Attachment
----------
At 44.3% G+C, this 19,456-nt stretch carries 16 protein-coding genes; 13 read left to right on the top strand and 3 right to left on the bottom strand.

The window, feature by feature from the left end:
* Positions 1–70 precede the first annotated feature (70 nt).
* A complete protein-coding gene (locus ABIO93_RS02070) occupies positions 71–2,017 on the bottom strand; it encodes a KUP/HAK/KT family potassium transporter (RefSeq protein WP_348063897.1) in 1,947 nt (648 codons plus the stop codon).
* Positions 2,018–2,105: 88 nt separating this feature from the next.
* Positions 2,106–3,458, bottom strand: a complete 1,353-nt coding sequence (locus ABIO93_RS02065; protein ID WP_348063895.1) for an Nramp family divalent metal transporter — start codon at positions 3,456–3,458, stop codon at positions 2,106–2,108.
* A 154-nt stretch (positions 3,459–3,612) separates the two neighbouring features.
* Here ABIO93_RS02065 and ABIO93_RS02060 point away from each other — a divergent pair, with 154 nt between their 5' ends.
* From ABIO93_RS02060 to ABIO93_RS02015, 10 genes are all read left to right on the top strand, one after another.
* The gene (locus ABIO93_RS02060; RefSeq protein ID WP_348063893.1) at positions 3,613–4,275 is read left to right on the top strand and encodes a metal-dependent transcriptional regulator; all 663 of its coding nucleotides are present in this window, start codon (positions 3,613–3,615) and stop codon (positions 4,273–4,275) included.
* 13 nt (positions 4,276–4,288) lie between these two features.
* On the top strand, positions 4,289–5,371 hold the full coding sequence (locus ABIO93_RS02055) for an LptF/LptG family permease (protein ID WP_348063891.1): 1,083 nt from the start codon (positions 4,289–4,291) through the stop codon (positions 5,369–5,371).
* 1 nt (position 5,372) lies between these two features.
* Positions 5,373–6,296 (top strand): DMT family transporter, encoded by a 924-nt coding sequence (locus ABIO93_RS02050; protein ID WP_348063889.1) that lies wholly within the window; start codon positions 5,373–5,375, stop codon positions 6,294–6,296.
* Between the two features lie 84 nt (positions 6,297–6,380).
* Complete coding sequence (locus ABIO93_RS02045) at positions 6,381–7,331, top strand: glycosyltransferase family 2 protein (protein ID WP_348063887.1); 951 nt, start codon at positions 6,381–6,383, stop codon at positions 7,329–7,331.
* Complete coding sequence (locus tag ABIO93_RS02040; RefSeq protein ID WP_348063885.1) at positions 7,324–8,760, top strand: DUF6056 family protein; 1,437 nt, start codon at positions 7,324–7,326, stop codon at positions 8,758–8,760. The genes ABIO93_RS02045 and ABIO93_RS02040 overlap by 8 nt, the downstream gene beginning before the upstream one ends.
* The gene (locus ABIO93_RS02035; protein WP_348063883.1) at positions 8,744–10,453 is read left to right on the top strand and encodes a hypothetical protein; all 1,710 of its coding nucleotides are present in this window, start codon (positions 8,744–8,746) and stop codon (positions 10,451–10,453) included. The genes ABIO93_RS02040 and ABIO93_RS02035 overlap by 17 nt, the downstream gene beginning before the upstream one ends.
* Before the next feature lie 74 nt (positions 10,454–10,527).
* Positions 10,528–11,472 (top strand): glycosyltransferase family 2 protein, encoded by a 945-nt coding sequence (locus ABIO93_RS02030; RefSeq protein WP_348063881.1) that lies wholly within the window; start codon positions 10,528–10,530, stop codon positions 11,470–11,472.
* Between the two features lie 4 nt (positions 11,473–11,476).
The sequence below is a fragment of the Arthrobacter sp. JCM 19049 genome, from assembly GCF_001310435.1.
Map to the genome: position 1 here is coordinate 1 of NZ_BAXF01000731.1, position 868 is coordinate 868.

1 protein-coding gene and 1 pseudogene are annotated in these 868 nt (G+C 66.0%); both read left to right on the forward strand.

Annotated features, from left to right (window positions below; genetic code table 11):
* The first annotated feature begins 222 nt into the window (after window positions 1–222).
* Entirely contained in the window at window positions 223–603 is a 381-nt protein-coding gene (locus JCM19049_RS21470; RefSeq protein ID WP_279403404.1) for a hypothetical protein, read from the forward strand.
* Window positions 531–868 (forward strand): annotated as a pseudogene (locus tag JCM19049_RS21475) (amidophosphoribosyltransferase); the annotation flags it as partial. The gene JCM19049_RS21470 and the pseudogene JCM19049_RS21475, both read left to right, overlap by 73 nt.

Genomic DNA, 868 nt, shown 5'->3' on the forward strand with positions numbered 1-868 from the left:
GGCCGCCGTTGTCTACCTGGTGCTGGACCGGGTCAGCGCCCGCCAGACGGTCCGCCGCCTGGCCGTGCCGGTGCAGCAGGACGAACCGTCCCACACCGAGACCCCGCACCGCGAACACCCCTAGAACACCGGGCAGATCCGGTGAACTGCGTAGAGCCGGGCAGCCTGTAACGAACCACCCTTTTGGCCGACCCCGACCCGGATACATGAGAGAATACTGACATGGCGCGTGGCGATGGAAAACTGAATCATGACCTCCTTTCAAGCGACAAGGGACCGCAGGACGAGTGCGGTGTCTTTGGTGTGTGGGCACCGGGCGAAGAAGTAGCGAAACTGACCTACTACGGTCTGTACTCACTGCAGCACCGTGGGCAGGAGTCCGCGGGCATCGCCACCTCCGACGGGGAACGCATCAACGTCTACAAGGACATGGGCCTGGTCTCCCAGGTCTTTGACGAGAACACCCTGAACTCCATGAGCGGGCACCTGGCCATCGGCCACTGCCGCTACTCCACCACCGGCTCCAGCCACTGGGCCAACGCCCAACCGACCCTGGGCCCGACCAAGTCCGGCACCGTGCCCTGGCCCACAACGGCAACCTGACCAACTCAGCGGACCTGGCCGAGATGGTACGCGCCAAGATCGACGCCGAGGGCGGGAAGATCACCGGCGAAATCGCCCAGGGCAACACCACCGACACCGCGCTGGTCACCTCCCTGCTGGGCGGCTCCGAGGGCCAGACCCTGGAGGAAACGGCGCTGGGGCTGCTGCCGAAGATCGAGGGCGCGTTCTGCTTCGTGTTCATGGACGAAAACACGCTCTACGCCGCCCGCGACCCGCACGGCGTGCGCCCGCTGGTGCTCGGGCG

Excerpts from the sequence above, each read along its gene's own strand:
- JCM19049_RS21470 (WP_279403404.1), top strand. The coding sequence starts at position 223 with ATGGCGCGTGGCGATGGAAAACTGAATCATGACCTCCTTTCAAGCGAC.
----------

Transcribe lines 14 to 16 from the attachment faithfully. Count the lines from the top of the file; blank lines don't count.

* Positions 5,373–6,296 (top strand): DMT family transporter, encoded by a 924-nt coding sequence (locus ABIO93_RS02050; protein ID WP_348063889.1) that lies wholly within the window; start codon positions 5,373–5,375, stop codon positions 6,294–6,296.
* Between the two features lie 84 nt (positions 6,297–6,380).
* Complete coding sequence (locus ABIO93_RS02045) at positions 6,381–7,331, top strand: glycosyltransferase family 2 protein (protein ID WP_348063887.1); 951 nt, start codon at positions 6,381–6,383, stop codon at positions 7,329–7,331.